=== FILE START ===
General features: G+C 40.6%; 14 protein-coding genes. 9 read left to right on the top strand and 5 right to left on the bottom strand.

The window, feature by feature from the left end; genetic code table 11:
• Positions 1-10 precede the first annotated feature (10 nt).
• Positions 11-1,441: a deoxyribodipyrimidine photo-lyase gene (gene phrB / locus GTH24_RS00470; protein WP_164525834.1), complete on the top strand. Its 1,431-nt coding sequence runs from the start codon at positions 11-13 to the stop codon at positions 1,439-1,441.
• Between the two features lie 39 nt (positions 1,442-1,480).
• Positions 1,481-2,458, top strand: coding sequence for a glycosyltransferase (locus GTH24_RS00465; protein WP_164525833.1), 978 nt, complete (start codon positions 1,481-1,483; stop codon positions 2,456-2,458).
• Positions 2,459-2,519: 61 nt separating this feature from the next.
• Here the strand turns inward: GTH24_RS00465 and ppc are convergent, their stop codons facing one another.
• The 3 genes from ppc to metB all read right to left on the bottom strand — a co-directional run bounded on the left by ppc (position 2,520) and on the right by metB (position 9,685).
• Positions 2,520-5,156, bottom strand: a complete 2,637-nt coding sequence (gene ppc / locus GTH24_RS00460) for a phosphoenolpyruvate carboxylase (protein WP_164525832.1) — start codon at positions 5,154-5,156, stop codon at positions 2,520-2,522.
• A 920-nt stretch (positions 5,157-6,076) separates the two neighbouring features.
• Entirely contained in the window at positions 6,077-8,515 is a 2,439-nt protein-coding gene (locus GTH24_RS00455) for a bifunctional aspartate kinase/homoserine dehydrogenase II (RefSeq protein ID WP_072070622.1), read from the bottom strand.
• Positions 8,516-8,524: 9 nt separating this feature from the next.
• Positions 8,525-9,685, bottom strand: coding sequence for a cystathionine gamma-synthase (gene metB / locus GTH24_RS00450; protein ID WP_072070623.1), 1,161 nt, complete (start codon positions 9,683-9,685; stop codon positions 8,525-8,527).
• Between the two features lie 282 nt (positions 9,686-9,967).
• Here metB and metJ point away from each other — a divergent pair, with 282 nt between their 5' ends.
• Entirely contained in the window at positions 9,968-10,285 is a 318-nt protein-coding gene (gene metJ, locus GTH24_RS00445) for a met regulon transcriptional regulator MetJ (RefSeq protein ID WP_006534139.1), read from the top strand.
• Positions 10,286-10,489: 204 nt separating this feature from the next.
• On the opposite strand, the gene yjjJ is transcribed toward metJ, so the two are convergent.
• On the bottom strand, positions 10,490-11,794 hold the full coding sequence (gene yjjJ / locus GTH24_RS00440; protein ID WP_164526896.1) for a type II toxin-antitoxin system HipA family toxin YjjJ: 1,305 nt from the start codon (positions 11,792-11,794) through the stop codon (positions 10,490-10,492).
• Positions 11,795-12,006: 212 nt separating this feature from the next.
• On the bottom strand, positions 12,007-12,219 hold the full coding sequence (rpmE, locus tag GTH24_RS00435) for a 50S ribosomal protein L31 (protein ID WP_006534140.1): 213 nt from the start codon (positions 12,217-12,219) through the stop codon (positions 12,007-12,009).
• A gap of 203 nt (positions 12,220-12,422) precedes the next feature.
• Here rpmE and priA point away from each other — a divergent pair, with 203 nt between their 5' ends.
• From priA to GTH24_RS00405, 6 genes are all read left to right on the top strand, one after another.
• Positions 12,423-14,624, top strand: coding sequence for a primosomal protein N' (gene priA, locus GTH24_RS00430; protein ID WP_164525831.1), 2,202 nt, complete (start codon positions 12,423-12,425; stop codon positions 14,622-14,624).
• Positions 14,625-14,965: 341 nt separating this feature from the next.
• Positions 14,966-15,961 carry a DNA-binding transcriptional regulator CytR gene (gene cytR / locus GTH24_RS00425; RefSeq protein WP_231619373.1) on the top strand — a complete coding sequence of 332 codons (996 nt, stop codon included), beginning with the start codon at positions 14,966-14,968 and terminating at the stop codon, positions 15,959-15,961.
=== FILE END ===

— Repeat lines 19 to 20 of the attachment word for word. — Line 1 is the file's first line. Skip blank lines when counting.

• On the opposite strand, the gene yjjJ is transcribed toward metJ, so the two are convergent.
• On the bottom strand, positions 10,490-11,794 hold the full coding sequence (gene yjjJ / locus GTH24_RS00440; protein ID WP_164526896.1) for a type II toxin-antitoxin system HipA family toxin YjjJ: 1,305 nt from the start codon (positions 11,792-11,794) through the stop codon (positions 10,490-10,492).